: media-1vid110.1542/5840460609001PEDS-VA_2018-1879Video Abstract OBJECTIVES: To evaluate the Rochester and modified Philadelphia criteria for the risk stratification of febrile infants with invasive bacterial infection (IBI) who do not appear ill without routine cerebrospinal fluid (CSF) testing.We performed a case-control study of febrile infants ≤60 days old presenting to 1 of 9 emergency departments from 2011 to 2016. For each infant with IBI (defined as a blood [bacteremia] and/or CSF [bacterial meningitis] culture with growth of a pathogen), controls without IBI were matched by site and date of visit. Infants were excluded if they appeared ill or had a complex chronic condition or if data for any component of the Rochester or modified Philadelphia criteria were missing.Overall, 135 infants with IBI (118 [87.4%] with bacteremia without meningitis and 17 [12.6%] with bacterial meningitis) and 249 controls were included. The sensitivity of the modified Philadelphia criteria was higher than that of the Rochester criteria (91.9% vs 81.5%; P = .01), but the specificity was lower (34.5% vs 59.8%; P < .001). Among 67 infants >28 days old with IBI, the sensitivity of both criteria was 83.6%; none of the 11 low-risk infants had bacterial meningitis. Of 68 infants ≤28 days old with IBI, 14 (20.6%) were low risk per the Rochester criteria, and 2 had meningitis.The modified Philadelphia criteria had high sensitivity for IBI without routine CSF testing, and all infants >28 days old with bacterial meningitis were classified as high risk. Because some infants with bacteremia were classified as low risk, infants discharged from the emergency department without CSF testing require close follow-up.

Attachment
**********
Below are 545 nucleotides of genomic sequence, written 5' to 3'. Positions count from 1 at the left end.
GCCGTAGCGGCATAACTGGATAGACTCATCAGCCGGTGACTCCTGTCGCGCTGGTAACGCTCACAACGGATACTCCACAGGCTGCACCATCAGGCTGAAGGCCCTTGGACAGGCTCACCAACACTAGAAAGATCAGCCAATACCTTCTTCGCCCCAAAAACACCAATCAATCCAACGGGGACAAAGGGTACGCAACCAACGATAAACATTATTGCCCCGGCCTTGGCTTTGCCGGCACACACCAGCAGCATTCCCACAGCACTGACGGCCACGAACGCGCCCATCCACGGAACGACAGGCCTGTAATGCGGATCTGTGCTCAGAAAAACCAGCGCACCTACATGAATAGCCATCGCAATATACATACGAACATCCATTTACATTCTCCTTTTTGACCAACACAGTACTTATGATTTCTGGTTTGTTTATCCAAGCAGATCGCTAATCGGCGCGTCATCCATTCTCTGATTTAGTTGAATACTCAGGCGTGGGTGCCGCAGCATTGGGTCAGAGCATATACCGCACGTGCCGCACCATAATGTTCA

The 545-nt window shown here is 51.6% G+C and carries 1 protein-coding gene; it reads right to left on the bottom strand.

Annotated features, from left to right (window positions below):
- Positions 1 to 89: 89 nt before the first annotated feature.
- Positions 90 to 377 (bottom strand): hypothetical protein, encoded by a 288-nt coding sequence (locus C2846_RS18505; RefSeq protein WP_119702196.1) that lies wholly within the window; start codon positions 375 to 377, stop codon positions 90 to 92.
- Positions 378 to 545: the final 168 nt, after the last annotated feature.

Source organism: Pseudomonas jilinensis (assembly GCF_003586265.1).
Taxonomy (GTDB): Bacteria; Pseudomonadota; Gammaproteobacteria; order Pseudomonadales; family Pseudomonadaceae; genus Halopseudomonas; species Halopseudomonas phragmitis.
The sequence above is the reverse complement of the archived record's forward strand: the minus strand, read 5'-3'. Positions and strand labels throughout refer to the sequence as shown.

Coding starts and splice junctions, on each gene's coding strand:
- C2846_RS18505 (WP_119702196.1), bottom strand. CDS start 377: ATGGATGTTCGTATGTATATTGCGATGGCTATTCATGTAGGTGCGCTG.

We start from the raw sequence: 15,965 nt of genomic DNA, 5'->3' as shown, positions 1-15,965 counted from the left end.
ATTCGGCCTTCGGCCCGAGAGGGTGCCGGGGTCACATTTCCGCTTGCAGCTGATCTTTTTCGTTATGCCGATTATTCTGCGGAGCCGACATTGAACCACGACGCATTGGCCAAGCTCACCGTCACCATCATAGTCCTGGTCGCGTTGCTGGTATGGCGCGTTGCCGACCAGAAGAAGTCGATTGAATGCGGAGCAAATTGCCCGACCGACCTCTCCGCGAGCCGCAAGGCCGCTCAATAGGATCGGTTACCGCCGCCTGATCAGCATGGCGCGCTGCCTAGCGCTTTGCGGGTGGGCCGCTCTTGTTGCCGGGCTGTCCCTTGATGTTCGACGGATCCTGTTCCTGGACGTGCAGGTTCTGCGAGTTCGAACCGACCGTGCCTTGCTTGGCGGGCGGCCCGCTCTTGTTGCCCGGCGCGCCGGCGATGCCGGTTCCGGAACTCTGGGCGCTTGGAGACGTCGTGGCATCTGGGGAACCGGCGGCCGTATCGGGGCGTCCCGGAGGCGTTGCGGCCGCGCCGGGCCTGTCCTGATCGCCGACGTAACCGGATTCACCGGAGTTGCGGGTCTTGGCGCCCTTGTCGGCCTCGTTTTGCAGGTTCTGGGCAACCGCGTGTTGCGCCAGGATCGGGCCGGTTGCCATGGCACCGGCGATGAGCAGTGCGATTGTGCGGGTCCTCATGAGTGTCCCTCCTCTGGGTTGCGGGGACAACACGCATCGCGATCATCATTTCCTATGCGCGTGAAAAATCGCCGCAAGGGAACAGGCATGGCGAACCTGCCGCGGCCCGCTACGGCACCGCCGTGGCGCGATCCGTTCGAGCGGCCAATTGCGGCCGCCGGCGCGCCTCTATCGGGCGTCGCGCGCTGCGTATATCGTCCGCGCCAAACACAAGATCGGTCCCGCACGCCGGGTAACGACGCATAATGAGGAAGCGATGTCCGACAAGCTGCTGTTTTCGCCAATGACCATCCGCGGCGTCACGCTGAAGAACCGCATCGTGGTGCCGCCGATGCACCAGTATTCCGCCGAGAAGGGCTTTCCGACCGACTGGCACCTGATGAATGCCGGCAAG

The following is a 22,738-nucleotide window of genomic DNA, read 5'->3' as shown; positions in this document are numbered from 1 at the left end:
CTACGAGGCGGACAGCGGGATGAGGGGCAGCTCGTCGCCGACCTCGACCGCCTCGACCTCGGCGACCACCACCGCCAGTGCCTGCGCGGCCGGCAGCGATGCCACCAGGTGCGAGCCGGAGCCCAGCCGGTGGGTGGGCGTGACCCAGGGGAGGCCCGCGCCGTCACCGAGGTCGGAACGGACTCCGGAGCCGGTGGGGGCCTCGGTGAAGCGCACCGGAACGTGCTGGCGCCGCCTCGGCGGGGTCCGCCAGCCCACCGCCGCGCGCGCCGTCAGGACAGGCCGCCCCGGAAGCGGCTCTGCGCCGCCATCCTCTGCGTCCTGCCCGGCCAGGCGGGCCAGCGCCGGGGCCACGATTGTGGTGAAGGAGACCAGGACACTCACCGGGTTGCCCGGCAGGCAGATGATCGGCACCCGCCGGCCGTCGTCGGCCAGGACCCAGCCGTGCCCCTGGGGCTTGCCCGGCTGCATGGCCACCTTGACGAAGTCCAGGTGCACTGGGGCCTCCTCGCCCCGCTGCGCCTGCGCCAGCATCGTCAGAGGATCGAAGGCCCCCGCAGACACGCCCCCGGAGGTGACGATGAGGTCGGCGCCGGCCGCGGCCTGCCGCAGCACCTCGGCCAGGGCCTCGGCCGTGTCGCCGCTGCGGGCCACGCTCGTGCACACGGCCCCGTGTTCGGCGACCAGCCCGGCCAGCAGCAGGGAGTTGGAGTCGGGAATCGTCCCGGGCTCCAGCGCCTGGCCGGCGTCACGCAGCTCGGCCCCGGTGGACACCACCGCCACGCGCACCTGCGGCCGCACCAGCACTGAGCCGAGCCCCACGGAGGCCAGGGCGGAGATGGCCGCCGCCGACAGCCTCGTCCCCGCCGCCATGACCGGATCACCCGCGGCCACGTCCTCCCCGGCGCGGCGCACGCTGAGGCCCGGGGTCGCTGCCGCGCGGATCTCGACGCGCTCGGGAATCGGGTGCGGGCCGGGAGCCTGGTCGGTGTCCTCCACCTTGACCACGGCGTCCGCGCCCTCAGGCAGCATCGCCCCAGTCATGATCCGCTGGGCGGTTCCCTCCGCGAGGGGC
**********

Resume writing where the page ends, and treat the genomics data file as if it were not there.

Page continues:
View details for PubMedID 30425130

  • Factors Associated with Adverse Outcomes among Febrile Young Infants with Invasive Bacterial Infections. The Journal of pediatrics Pruitt, C. M., Neuman, M. I., Shah, S. S., Shabanova, V., Woll, C., Wang, M. E., Alpern, E. R., Williams, D. J., Sartori, L., Desai, S., Leazer, R. C., Marble, R. D., McCulloh, R. J., DePorre, A. G., Rooholamini, S. N., Lumb, C. E., Balamuth, F., Shin, S., Aronson, P. L. 2018

    Abstract